Monday, January 6, 2014

Lessons For Entrepreneurs From A Navy SEAL

seal_us_navyYou have to be extra tough mentally to be an entrepreneur. While thinking about it, I realized that it’s really not that different from the toughness required and trained into America’s elite military force of Navy SEALs, who are known to be cool under fire, able to sense danger before it’s too late, and never give up on achieving their objective.

I just finished a new book “The Way of the SEAL,” co-authored by Mark Divine, who spent many years with the SEALs, and has since started and built six multimillion-dollar business ventures. He now teaches the key principles to business leaders through his Unbeatable Mind Academy, focusing on the following lessons and strategies, which I recommend for every entrepreneur:

  1. Lead from the front, so that others will want to work for you. To be an entrepreneur or a Navy SEAL, you must first have vision, focus, and the courage to step up to lead. That means visibly walking the talk and willing to clear a path for others. People want to follow leaders they can learn from, who demonstrate excellence and commitment in all they do.

  2. Focus on one thing until victory is achieved. SEALs call this front-sight focus, or the ability to envision your goal to the point that you see it, believe it, and make it happen. Every entrepreneur needs this kind of focus to build a minimum viable product, target the right customer segment, differentiate from competitors, and drive business growth.

  3. Think offense, all the time, to eradicate fear and indecisiveness. Indecision leads to doubt, then the two blend and become fear, which signals defense, resulting in being overrun in the business world, as well as the military world. Offense, for entrepreneurs, means leading with a new business model, new marketing, and new technology.

  4. Never be thrown off-guard by chaotic conditions. Smash the box and think outside the box. In the world of the entrepreneur and the SEAL, chaos is the norm, not the exception. Plan for it mentally and physically, and you will see opportunities rather than problems in the chaos. Winning is finding opportunities, rather than fighting problems.

  5. Access your intuition so you can make “hard right” decisions. Your intuition is really your knowledge and awareness of your business environment, which must be honed with practice and focus. This knowledge is required for you to turn quickly or pivot based on new input from the market, without loss of competitive position.

  6. Achieve twenty times more than you think you can. Set your targets high. Nobody knows what they are truly capable of, with the right discipline, drive, and determination (three Ds). SEALs challenge themselves to find their 20x factor, and entrepreneurs should accept no less of a challenge. Leverage the resources of mentors, investors, and peers.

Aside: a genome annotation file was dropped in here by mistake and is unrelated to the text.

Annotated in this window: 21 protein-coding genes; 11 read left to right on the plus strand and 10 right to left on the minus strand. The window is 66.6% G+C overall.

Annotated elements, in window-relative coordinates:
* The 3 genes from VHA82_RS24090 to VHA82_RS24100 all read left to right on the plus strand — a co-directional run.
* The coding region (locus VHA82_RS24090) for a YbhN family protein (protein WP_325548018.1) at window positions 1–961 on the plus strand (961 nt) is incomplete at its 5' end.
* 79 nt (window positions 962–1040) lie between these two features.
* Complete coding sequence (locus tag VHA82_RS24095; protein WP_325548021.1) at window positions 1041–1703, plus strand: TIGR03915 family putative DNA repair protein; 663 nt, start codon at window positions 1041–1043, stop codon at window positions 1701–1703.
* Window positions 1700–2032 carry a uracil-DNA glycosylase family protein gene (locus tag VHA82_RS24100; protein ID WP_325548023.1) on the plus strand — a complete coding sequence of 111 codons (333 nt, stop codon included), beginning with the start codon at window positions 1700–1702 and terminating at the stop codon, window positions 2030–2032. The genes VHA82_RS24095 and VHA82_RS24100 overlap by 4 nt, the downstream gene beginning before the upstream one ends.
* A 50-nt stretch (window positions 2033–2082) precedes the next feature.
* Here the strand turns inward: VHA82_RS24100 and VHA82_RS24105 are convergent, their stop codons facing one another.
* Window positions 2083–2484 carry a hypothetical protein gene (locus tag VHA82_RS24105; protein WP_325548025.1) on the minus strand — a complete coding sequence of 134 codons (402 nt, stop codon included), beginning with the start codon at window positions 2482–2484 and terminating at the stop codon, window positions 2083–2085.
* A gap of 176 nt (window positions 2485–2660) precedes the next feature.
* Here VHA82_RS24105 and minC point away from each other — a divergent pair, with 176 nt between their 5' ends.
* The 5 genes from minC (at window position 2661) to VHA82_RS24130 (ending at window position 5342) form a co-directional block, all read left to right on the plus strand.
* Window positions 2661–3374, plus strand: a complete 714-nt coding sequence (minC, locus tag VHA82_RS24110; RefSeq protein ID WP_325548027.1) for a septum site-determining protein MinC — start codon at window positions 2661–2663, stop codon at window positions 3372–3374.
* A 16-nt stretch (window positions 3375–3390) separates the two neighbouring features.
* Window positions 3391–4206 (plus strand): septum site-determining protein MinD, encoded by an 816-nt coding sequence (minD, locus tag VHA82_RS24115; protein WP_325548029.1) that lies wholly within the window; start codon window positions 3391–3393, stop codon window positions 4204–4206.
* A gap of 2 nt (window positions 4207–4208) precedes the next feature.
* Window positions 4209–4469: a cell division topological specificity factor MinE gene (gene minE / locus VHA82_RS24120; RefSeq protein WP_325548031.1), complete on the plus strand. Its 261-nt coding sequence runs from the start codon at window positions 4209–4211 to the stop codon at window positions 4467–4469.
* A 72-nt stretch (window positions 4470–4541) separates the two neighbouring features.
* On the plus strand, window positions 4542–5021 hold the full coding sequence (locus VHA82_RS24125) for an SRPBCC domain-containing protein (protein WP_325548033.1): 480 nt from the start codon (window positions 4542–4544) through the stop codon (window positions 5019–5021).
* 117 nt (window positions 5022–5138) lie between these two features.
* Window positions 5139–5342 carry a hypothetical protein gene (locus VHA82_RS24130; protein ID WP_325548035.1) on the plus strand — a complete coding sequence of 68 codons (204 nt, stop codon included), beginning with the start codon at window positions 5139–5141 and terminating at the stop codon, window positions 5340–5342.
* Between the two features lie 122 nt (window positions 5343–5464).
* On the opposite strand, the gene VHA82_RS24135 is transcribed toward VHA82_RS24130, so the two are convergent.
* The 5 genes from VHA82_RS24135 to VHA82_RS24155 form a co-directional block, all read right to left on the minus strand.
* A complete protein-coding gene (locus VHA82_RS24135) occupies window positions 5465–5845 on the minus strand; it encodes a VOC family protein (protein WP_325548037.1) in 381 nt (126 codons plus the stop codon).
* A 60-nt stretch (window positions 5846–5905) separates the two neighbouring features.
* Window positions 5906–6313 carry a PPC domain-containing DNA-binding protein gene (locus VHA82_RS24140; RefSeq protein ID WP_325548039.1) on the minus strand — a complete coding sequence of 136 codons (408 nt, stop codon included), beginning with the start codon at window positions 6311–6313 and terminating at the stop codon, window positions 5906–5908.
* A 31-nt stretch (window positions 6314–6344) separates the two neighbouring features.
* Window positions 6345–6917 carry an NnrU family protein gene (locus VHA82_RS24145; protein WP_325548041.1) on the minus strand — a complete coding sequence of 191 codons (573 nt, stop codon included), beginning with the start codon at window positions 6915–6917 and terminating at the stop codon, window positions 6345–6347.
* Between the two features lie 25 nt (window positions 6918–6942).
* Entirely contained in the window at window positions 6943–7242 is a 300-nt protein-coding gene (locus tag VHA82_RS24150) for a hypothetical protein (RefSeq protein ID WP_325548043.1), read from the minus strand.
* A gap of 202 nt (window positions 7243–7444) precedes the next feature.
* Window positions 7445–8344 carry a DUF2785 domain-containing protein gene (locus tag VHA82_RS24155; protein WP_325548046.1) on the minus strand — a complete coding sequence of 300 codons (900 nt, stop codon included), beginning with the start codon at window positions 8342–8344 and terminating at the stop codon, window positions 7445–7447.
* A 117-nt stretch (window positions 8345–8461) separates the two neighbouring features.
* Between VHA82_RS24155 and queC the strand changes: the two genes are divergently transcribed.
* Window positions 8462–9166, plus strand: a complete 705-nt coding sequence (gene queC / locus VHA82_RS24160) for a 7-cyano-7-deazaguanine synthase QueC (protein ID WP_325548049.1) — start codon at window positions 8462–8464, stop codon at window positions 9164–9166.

By teaching and practicing the principles behind these six lessons, Mark Divine was able to improve the pass rate of Navy SEAL candidates from less than 30% to over 80%. I see the same potential for improving the success rate of new entrepreneurs from the current 10-year survival rate below 30%, to a new high target of 80% in this new era.

He suggests that you start with a self-assessment against the “five mountains” to be climbed on the path to self-mastery and success, with my adaptation for entrepreneurs:

  • Physical: business as well as technical skills required for the domain you want to enter.
  • Mental: ability to persevere, make decisions, focus, and visualize success.
  • Emotional: resilience, open to relationships, keep negative emotions under control.
  • Intuitional: level of awareness, listen more than speak, strong self-esteem, insightful.
  • Spiritual: strong values, at peace, willing to make sacrifices, see the big picture.

I agree with Divine that if you desire serious change in your life, you can’t get there by focusing on what you don’t want. Becoming an entrepreneur is a great lifestyle, but it is a serious change from other career alternatives. If you decide to be an entrepreneur because you don’t want a boss, on don’t like regular business hours, you may be setting yourself up for failure.

Apply the lessons from the Navy SEALs and you too can be an elite warrior who leads and succeeds in the new global business paradigm. Are you up to the challenge?

Marty Zwilling


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3 comments:

  1. Excellent article sir, short and to the point.

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  2. Wow do you ever resonate...I always used a motocross racing analogy for my past successes...when as a young man attempting to get to the level of racing professionally, the most important attribute to doing well and staying safe was to get to the fist corner first...I seemed to always do well in this area so people would ask how I kept getting there before everyone else...all I could tell them is that I wanted it more than everyone else on that starting line...I never went on to say I had seen so much carnage over the years by those who didn't get there first and watched a lot of people hauled off in ambulances; consequently, the reason for my refusal to fail was fear...I believe the same has carried me thus far with much more to accomplish...but it all starts with wanting it more than everyone else....a little fear of failure sprinkled in kinda helps too...you all will do well with this...guess I probably don't need to encourage you all to "stick with it" though hey?

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  3. Planning and implementation is the key to success. One might need to take higher risk, think big to reach the goal. But its always necessary to focus on the plan and put efforts to implement the same.

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